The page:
The solution to this problem isn't simply BLAST'ing every sequence read that comes off your HiSeq 2500 against NCBI nt/nr. The computational cost of this BLAST search would be many times more expensive than the sequencing itself. There are many algorithms for sequence classification. This paper examines a wide range of the available algorithms and software implementations for sequence classification as applied to metagenomic data.

more...
Dmitry Alexeev's curator insight, March 28, 2013 2:06 AM

it feels graet when all these methods converge on composition of microbiota in your data)_

Rescooped by Pedro Barbosa from Amazing Science
Scoop.it!

NASA may have witnessed the birth of a black hole for the first time ever

NASA may have witnessed the birth of a black hole for the first time ever | Innovation and Science breakthroughs | Scoop.it

Black holes are created when a supernova explosion destroys a massive star. Scientists have discovered dozens of black holes, but all of them are already formed. So, when scientists recently saw different distorted remains of a supernova, they knew it something special.

 

What the scientists believe they observed was the infant phases of a black hole, or the youngest black hole ever recorded in the Milky Way galaxy.

Caught on film by NASA's Chandra X-ray Observatory, the "remnant," or W49B, is seen as a vibrant swirl of blues, greens, yellows, and pinks. As seen from Earth, it is about 1,000-years-old and is located roughly 26,000 light years away. A typical black hole, like SS433, is thought to be between 17,000- and 21,000-years-old, as seen from Earth.

 

"W49B is the first of its kind to be discovered in the galaxy," Laura Lopez, who led a study on the remnant at the Massachusetts Institute of Technology, said in a statement. "It appears its parent star ended its life in a way that most others don't."


Via Dr. Stefan Gruenwald
more...
mdashf's curator insight, March 4, 2013 9:01 AM

right when it was borne 

Scooped by Pedro Barbosa
Scoop.it!

NASA - Preparatory Test of Drilling on Mars Generates Rock Powder

NASA - Preparatory Test of Drilling on Mars Generates Rock Powder | Innovation and Science breakthroughs | Scoop.it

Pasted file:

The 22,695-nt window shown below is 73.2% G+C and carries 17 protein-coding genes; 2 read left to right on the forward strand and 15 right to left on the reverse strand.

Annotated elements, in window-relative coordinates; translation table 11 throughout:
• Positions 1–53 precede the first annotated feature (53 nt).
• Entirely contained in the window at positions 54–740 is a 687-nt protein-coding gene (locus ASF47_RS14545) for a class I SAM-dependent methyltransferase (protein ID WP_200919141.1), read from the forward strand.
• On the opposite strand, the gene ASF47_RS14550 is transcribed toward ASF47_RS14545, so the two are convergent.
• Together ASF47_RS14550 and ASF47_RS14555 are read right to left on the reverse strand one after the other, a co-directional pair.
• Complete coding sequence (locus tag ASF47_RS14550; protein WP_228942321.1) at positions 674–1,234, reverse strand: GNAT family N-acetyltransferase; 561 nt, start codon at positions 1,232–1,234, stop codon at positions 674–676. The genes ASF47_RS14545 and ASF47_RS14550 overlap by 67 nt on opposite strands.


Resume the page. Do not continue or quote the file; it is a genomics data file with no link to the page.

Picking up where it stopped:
In an activity called the "mini drill test," NASA's Mars rover Curiosity used its drill to generate this ring of powdered rock for inspection in advance of the rover's first full drilling.
more...
No comment yet.
Rescooped by Pedro Barbosa from Amazing Science
Scoop.it!

Mars had oxygen 4 Billion years ago, and was wet, warm and rusty long before Earth had oxygen

Mars had oxygen 4 Billion years ago, and was wet, warm and rusty long before Earth had oxygen | Innovation and Science breakthroughs | Scoop.it
Four billion years ago called, and they want their oxygen-rich atmosphere back, finds new research from Oxford University.

 

t all hinges on the differences between rocks that have traveled from Mars to Earth and rocks analyzed byNASA's Spirit Mars rover, a vintage robot that roamed the planet's surface from 2004 to 2010. The surface rocks examined by Spirit show more signs of oxidation than the Martian meteorites.

 

The meteorites are relatively young – between 180 million and 1.4 billion years old – compared to the surface rocks, which are thought to be 3.7 billion years old. The researchers believe that the surface rocks were drawn into the planet's interior through a process known as subduction, and then subsequently blasted back to the surface via volcanic eruptions. The meteorites, by contrast, originated from deeper inside the planet, and were therefore less affected by the atmospheric oxygen.

 

"As oxidation is what gives Mars its distinctive colour it is likely that the 'red planet' was wet, warm and rusty billions of years before Earth's atmosphere became oxygen rich," said Oxford professor and study co-author Bernard Wood, in press release.


Via Dr. Stefan Gruenwald
more...
No comment yet.
Scooped by Pedro Barbosa
Scoop.it!

Evidence that probiotics alter brain function

Evidence that probiotics alter brain function | Innovation and Science breakthroughs | Scoop.it

In a discovery that carries significant implications for changing brain function through dietary interventions, UCLA researchers say they now have the first evidence that bacteria ingested in food can affect how the human brain works. The study, which focused on women who consumed yogurt containing the bacteria known as probiotics, appears in the journal Gastroenterology.

more...
Dmitry Alexeev's curator insight, June 3, 2013 12:54 AM

Well this MRI studies are easI misinterpreted however - it is still a step towards 

Rescooped by Pedro Barbosa from Amazing Science
Scoop.it!

New device can extract human DNA with full genetic data in minutes

New device can extract human DNA with full genetic data in minutes | Innovation and Science breakthroughs | Scoop.it